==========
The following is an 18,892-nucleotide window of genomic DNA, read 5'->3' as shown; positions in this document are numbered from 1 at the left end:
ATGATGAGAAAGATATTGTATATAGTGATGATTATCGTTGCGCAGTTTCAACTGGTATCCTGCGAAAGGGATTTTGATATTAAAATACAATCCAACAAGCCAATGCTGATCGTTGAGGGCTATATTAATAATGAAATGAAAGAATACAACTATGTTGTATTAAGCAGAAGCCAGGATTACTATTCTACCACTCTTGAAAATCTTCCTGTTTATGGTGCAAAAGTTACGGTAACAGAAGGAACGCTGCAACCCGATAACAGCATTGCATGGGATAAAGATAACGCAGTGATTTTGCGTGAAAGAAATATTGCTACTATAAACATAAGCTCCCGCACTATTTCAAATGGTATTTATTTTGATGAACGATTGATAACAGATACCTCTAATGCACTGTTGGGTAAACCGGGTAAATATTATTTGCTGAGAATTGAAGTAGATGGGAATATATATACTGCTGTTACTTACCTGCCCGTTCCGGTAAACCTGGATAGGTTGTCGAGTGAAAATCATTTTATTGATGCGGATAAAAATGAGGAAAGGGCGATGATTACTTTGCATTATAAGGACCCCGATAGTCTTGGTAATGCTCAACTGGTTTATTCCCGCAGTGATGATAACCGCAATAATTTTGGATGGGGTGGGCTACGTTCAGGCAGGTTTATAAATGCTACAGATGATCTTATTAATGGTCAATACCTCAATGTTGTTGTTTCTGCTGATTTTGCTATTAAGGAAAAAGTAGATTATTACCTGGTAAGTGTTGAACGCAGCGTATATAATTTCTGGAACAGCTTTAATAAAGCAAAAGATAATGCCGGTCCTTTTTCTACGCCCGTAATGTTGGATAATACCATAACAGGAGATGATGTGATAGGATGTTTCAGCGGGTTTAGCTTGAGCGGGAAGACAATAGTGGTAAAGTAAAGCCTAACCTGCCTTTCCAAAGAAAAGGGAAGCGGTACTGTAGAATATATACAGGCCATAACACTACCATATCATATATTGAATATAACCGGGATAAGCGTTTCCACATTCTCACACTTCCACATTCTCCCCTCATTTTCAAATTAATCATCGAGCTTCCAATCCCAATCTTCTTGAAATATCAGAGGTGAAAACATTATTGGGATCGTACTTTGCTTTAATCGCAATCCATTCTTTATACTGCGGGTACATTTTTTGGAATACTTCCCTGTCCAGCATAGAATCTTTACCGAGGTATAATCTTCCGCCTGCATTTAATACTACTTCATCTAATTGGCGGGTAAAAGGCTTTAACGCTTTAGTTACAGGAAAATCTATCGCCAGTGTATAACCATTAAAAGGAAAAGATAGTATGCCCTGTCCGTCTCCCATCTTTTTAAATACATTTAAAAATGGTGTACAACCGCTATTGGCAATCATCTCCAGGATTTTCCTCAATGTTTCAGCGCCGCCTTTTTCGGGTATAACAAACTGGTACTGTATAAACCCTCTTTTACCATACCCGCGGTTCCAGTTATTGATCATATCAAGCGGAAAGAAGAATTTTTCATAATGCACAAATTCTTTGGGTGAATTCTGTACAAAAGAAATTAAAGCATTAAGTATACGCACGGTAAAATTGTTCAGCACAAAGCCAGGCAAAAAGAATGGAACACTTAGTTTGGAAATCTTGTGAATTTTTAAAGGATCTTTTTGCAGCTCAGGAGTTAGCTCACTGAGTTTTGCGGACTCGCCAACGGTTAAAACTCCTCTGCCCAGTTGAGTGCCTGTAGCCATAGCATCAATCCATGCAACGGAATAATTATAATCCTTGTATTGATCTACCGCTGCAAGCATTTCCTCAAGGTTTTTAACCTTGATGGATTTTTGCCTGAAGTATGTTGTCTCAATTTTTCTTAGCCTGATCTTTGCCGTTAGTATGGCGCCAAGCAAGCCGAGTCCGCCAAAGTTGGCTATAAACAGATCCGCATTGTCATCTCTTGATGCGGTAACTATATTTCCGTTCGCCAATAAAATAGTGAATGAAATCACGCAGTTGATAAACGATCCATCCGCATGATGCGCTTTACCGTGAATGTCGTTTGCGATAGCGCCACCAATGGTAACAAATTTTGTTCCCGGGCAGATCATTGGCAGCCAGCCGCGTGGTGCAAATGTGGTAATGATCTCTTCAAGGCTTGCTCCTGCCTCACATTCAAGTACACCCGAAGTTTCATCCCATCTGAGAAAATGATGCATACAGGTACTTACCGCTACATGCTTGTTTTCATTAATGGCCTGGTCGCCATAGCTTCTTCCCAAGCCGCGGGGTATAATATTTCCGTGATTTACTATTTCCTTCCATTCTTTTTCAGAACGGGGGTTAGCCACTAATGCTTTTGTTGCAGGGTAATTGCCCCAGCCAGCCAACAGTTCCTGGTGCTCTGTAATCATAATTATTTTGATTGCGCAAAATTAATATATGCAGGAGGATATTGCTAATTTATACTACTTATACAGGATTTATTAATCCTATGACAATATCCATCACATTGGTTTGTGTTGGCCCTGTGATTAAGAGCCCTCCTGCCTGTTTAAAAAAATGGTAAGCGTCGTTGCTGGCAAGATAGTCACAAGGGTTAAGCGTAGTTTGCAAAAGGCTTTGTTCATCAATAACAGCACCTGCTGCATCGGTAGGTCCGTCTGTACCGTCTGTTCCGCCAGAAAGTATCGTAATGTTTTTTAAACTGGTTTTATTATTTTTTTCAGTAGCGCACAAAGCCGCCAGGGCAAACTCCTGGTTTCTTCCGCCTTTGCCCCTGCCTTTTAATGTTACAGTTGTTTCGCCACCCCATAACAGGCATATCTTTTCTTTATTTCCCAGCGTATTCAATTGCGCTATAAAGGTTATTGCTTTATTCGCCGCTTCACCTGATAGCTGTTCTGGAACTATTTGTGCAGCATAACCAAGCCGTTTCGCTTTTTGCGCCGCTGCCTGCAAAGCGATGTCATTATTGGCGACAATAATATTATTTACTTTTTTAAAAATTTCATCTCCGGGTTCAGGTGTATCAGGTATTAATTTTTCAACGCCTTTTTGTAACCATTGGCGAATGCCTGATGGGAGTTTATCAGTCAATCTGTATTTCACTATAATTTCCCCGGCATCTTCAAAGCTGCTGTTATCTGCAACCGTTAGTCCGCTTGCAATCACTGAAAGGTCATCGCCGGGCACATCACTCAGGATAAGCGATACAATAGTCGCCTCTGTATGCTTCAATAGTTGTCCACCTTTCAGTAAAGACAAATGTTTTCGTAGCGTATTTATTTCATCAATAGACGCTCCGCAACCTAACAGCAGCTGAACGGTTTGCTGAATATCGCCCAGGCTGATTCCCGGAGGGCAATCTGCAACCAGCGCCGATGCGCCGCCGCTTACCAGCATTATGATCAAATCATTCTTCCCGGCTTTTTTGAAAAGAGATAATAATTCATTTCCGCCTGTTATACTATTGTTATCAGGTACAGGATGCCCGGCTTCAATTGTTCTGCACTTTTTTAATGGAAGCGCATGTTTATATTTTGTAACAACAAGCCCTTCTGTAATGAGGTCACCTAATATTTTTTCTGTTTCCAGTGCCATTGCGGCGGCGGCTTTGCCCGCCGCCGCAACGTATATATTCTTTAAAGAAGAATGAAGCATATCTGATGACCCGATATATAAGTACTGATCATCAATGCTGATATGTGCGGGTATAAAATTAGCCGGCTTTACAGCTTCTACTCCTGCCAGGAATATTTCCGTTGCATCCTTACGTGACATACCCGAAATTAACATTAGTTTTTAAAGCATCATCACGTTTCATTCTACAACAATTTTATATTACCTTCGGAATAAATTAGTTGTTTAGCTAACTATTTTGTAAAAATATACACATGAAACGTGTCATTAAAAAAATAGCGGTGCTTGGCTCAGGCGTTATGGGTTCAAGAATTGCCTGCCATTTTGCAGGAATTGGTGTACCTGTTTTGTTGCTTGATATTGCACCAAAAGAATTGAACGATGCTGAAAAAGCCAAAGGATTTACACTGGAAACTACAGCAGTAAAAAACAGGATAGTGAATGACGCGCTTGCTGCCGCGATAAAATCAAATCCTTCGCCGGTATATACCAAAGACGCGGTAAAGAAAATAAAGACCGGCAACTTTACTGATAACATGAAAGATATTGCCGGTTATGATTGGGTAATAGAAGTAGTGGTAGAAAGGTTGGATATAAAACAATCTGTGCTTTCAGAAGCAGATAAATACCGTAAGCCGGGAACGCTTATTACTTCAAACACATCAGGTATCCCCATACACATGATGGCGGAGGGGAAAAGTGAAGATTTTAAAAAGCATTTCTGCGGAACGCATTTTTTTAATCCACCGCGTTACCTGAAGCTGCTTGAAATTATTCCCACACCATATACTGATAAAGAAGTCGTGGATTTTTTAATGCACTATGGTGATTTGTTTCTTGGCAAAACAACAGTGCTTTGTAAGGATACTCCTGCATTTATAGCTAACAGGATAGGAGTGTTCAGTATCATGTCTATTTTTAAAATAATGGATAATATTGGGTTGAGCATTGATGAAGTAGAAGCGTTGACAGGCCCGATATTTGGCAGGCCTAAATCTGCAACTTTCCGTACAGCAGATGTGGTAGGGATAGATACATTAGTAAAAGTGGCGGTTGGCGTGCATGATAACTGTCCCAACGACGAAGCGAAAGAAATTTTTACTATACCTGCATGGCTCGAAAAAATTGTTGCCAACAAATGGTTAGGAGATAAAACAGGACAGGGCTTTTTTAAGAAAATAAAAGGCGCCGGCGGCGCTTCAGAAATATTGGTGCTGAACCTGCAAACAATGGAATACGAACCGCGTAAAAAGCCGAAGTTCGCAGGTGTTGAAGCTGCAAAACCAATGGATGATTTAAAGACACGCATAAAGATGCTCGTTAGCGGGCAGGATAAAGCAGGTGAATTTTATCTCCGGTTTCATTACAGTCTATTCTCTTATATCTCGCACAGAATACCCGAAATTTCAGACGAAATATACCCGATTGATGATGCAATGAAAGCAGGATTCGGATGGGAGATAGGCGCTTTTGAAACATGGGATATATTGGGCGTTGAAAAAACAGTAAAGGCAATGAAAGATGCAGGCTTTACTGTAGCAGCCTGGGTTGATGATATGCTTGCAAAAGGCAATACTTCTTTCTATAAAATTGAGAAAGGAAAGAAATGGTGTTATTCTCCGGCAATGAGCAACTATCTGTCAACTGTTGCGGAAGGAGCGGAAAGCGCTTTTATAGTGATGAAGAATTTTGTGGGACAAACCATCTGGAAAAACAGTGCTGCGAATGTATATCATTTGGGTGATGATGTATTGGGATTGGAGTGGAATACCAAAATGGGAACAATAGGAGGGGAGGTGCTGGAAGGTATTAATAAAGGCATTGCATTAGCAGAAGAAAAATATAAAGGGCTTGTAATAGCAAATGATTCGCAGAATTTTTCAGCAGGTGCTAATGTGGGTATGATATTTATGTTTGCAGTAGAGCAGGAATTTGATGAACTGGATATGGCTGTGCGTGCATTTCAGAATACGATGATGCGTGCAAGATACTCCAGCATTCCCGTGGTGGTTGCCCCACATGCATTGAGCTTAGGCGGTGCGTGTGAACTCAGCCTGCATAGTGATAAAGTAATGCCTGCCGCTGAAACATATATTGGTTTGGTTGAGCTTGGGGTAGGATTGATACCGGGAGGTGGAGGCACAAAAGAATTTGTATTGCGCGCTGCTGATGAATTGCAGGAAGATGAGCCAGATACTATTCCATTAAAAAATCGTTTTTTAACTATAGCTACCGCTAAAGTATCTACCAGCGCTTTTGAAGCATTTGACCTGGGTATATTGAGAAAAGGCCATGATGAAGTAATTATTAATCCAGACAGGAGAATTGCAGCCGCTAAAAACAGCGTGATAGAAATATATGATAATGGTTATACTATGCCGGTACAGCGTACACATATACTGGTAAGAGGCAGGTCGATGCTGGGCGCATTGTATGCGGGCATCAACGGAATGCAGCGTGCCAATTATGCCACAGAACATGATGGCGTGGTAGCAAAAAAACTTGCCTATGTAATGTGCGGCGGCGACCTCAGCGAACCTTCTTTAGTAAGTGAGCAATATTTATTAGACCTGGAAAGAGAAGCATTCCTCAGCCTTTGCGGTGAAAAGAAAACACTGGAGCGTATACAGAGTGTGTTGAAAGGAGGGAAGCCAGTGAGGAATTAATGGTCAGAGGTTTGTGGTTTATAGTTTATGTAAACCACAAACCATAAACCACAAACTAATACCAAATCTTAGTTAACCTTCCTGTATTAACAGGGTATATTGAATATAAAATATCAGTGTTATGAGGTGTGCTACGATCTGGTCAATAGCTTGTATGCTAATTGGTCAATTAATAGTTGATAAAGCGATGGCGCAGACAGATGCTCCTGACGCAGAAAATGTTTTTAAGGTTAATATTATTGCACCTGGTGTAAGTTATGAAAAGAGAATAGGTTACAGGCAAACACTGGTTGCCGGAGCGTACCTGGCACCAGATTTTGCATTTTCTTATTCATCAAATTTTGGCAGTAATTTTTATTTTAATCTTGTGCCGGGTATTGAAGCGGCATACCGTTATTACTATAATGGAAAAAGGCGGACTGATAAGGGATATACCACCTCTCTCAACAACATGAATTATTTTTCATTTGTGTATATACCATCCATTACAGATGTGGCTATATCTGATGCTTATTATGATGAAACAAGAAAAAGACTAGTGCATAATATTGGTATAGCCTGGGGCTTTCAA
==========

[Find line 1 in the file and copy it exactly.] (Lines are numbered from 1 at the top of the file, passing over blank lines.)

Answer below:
The following is an 18,892-nucleotide window of genomic DNA, read 5'->3' as shown; positions in this document are numbered from 1 at the left end: